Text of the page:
Nearly all of us have experienced heartburn at some point in our lives, and for a lot of people this may be infrequent with no obvious cause. However, many heartburn sufferers find that alcohol is one of the main causes of an onset of acid reflux, which can be debilitating and a sure fire way to bring your night out drinking with your friends to a premature end. In this blog, we will take a look at the link between wine and acid reflux, and whether certain types of wine can be worse for acid reflux than others.
What is acid reflux?
Acid reflux is where stomach acid flows in the tube connecting your mouth and stomach (the esophagus). This causes a burning feeling in the chest, and can also cause other unpleasant symptoms such as a sour taste in the mouth, hiccups, bloating and feeling sick. When this happens frequently, a person may be diagnosed with Gastroesophageal Reflux Disease (GERD), which is estimated to affect around 1 in 5 people.
On many occasions, it may not be clear what causes an episode of acid reflux, but some of the common triggers are certain food and drink (e.g. coffee, tomatoes, alcohol, chocolate or spicy foods), stress and anxiety, being overweight and certain medications such as ibuprofen.
Acid reflux and wine
Alcohol can trigger or worsen acid reflux for some people. In fact, a study by Pan et al in 2019 found that there was a significant association between alcohol consumption and the risk of GERD. Some of the reasons that drinking wine might cause you to suffer from heartburn include:
- The alcohol in the wine can make your stomach produce more stomach acid, and may also make the tissues more sensitive to acid
- Alcohol relaxes the muscles around the stomach, which makes it more likely for the contents of the stomach to leak out into the esophagus
- Smoking when drinking alcohol can increase the likelihood of acid reflux occurring. This is because tobacco can stimulate stomach acid and cause the muscles between the esophagus and stomach to relax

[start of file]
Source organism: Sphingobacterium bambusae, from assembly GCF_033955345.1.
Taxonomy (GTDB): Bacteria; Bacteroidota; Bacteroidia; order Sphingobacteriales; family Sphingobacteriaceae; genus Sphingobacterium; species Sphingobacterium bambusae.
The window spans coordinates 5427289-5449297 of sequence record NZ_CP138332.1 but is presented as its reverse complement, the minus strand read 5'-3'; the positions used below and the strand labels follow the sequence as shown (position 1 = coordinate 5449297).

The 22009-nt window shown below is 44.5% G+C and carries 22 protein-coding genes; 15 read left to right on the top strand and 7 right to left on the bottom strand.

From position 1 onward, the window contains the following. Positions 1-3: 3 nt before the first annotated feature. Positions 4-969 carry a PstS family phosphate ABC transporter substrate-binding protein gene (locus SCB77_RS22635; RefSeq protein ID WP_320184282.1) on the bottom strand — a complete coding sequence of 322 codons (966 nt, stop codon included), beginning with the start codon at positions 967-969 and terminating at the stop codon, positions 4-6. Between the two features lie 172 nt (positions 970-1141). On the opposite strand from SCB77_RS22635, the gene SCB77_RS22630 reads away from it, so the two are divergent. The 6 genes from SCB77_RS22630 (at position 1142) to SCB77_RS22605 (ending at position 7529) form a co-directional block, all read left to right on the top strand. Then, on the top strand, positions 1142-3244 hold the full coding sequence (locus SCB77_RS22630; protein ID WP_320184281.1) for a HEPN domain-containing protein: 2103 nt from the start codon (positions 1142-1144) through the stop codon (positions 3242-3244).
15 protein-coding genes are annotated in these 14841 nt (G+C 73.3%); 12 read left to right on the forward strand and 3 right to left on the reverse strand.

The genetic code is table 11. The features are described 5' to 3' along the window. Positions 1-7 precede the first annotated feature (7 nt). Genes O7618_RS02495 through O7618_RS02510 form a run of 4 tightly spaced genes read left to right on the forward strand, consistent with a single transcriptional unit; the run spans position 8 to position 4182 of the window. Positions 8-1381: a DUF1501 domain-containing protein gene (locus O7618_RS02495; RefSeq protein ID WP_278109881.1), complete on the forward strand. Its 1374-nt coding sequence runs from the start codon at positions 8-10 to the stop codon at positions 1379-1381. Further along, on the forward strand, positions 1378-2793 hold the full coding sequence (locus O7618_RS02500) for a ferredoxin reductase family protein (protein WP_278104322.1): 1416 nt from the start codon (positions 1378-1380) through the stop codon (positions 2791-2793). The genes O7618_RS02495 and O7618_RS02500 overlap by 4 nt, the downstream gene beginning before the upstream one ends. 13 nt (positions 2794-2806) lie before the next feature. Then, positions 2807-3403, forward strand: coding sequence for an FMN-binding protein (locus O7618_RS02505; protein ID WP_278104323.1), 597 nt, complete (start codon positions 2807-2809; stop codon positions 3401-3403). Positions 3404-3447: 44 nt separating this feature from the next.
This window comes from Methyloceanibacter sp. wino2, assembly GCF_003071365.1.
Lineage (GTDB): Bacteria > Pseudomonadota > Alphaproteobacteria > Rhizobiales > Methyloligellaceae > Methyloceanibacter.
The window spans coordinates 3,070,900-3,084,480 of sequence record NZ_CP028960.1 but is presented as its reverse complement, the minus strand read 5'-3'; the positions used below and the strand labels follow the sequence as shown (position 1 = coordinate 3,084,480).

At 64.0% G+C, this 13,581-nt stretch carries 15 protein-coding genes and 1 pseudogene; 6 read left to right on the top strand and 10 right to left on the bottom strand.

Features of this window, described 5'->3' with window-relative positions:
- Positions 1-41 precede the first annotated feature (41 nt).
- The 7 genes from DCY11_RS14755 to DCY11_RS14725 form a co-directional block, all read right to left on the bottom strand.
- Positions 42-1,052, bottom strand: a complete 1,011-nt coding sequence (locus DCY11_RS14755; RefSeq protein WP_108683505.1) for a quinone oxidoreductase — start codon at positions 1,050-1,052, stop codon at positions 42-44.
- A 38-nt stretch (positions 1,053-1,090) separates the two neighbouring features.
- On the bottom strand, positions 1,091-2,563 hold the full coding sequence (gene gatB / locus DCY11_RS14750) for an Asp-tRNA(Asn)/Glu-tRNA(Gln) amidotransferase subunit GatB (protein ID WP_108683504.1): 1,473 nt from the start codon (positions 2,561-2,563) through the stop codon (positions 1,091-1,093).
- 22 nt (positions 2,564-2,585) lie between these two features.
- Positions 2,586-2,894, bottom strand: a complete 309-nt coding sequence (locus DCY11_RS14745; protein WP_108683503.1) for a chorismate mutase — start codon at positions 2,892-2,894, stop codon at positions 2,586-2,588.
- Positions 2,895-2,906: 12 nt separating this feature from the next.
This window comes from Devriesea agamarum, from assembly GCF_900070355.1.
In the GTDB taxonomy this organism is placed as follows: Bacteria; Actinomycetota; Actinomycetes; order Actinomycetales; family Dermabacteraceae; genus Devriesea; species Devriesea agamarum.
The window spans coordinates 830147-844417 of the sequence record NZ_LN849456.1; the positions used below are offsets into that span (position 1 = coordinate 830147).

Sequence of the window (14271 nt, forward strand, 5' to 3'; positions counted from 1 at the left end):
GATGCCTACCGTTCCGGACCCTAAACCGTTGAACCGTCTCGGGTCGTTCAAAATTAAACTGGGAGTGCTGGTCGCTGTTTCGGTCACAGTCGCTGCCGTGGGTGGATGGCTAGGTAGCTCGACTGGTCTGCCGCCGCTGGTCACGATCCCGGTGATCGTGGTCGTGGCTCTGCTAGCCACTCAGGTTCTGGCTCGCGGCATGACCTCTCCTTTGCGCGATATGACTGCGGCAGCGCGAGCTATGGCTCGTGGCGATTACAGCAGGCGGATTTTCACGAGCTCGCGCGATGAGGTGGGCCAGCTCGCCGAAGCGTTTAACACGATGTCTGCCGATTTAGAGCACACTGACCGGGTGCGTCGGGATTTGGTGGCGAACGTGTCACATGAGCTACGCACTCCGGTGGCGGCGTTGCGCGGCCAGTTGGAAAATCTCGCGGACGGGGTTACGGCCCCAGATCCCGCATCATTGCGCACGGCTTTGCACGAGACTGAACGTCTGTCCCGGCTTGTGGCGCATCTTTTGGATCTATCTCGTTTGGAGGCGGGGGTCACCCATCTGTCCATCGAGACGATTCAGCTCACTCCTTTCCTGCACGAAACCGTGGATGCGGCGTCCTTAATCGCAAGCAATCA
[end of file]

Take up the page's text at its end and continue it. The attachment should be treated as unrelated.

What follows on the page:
- The chemical in the wine can directly irritate the stomach and throat
- The food you consume with wine may also contribute to heartburn, as wine is often enjoyed alongside rich and plentiful food.
On the other hand, research published in Gastroenterology found that drinking wine could reduce your risk for reflux esophagitis, or irritation of the esophageal lining. Red wine in particular may also possess protective qualities, and research has shown that red wine can kill Helicobacter pylori, a bacteria often present in patients suffering from chronic gastritis. However, contradictory research found that red and white wine both increase the amount of acid produced in your stomach.
Which wine is most acidic?
All wines lie on the acidic side of the pH spectrum, and most range from 2.5 to about 4.5 pH (7 is neutral). The acidic components of wine are fundamental in determining how the wine looks and tastes. Wine contains many different acids, but the most prevalent are tartaric acid, malic acid, and citric acid. There are a number of factors affecting how acidic a wine is, including how ripe the grapes used in the wine are, the climate that the grapes are grown in and how long the wine is aged for.
As well as this, some winemakers choose to add acid to the wine to affect the colours, aromas and flavours. A wine with high acid will usually taste crisper, whilst a low-acid wine will feel smoother and rounder on the palate.
In general, white wines are more acidic than red wines, with sweet white wines being the most acidic. The tartration level (meaning the % of the wine that is acid) of red wine is around 0.6 to 0 .8%, whilst in white wine this rises to between 0.7% and 0.9%.
Which wine is best for acid reflux sufferers?
It is not possible to say for definite which wines will be least likely to cause problems for acid reflux sufferers, as different people react differently to different wines, and so what works for one person may be bad for someone else! Finding wines that do not disagree with you may involve a process of trial and error - however as a general rule wines that are less acidic should be less likely to cause heartburn.
Opting for wines that originate from warmer climates is a good start. This is because grapes grown in cooler climates tend to contain higher acidity because there’s less warmth and sunshine available to increase the sugar and pH levels. So where possible, try and go for the Californian variety over the French counterpart! You should also look for wines made from grapes that are naturally low in acid, such a Merlot, Viognier and Greneche Blanc.
Similarly, try to avoid grape varieties that have a natural sharpness and high acidities like Pinot Noir or Sauvignon Blanc. As well as this, aged red wines are typically more mellow and less acidic than younger red wines.
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